Saturday, June 30, 2012

The rite and rituals of Sheik Hussein Bale

Sheik Hussein (variably Nur Hussein) was a benevolent, virtuous, and religious missionary who lived in Bale around 1300 A.D. Nur Hussein, a comrade of Sof Omar -- another prominent religious disciple of the same era -- is credited for introducing and spreading Islam in the region. There are conflicting reports about Sheik Hussein's ancestry including those that claim he was born in Saudi Arabia. Others suggest, his grandfather, Sayyid Abdallah, emigrated from Saudi Arabia in the way of Somalia sometime before the 12th century.

Baalee dirree shekhusien oromia oromiyaa oromoo
Sof Omar and Bale Mtns
A short trip to Bale Mountains, Sof Omar Caves - up some new gorgeous road heading to Harrar- but detoured off to Awash National Park instead, visited a gorgeous mosque along the way- in the of Spring 2009 - oops a bit of Awassa too.


Wednesday, June 27, 2012


  New Prisons Being Built By U.S

 New Prisons Being Built By U.S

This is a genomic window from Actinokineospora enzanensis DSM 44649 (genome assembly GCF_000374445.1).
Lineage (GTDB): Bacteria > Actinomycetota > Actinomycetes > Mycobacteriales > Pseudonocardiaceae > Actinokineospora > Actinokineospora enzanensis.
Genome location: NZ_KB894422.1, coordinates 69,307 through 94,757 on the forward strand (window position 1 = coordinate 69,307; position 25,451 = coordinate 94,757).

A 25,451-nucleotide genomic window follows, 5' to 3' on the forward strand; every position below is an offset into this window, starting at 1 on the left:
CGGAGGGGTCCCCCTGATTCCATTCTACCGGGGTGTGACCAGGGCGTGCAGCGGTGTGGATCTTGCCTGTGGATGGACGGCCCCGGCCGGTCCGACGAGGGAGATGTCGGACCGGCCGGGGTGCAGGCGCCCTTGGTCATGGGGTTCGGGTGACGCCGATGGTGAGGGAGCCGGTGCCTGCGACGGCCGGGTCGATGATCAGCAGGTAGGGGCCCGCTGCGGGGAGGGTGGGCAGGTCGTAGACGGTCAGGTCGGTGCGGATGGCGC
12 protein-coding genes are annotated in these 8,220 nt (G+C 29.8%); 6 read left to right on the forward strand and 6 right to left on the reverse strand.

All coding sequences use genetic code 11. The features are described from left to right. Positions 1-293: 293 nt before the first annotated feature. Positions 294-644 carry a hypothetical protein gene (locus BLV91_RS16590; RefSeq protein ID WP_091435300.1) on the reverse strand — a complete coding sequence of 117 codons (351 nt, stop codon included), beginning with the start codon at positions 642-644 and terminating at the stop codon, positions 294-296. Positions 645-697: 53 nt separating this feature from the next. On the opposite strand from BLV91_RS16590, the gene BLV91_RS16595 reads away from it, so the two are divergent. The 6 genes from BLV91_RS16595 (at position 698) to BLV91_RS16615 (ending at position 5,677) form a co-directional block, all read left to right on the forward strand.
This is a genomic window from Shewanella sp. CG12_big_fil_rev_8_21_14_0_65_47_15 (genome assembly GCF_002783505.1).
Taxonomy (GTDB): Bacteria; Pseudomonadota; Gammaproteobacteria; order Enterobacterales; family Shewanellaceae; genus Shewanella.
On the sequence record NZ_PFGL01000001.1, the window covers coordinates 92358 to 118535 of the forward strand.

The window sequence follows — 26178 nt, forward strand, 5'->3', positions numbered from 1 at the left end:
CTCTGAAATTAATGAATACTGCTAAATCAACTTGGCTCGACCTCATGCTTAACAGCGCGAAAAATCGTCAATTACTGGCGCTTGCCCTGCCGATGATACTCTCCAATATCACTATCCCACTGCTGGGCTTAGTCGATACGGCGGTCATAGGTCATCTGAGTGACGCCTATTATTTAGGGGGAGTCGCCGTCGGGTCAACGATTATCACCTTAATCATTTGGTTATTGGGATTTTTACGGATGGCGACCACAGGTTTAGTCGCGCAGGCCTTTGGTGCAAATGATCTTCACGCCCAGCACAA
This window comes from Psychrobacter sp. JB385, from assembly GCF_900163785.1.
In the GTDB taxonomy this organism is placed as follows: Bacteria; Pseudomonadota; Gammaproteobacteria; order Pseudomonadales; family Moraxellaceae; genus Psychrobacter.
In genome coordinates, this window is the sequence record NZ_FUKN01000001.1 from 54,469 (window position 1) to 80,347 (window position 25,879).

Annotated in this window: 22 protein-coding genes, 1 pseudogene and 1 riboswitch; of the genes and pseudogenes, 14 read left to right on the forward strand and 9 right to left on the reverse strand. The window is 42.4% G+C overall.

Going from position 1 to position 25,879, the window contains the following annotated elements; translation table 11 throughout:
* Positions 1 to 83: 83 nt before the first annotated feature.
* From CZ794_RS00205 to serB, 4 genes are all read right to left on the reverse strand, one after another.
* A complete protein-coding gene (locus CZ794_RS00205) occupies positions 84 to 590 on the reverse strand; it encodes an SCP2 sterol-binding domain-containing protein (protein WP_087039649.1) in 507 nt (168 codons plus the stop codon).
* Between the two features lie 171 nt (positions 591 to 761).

Tuesday, June 19, 2012

The Afar people of Awash River

A Girl From U.K Spends Time with The Afar of Awash River

10 October 2005

Afar, Ethopia, is one of the most desolate, poverty ridden places in the world. But to Australian nurse, Valerie Browning, it is home. We follow her work.

Produced by SBS/Dateline

Distributed by Journeyman Pictures

1= uniki










Sultan Hanfare Alimirah Afar Qafar

Saturday, June 16, 2012

The khat industry in Kenya to Britin

This is khat: The natural high available on British streets...and suspected of funding terrorism


The khat industry in Kenya alone employs 500,000 farmers and dealers – and is worth nearly £80 million a year

Given the damage khat has done to Somalia, it's shocking to hear Britain is the world's second largest importer
Given the damage khat has done to Somalia, it's shocking to hear Britain is the world's second largest importer. A 2011 Home Office report puts UK imports of khat at more than 3,000 tons a year
In Africa’s highlands, in the shadow of the glaciered peak of Mount Kenya, men clamber along the branches of a khat tree, plucking bundles of green shoots.
Khat is a leafy stimulant grown in East Africa and Yemen that gives you a mild ecstasy or amphetamine-like high for as long as you chew it.
The intoxicating substances break down within three days, so the bundles are quickly loaded onto trucks and driven at insane speeds down a British-built road to the international airport in the capital, Nairobi.
The khat industry in Kenya alone employs 500,000 farmers and dealers – and is worth nearly £80 million a year.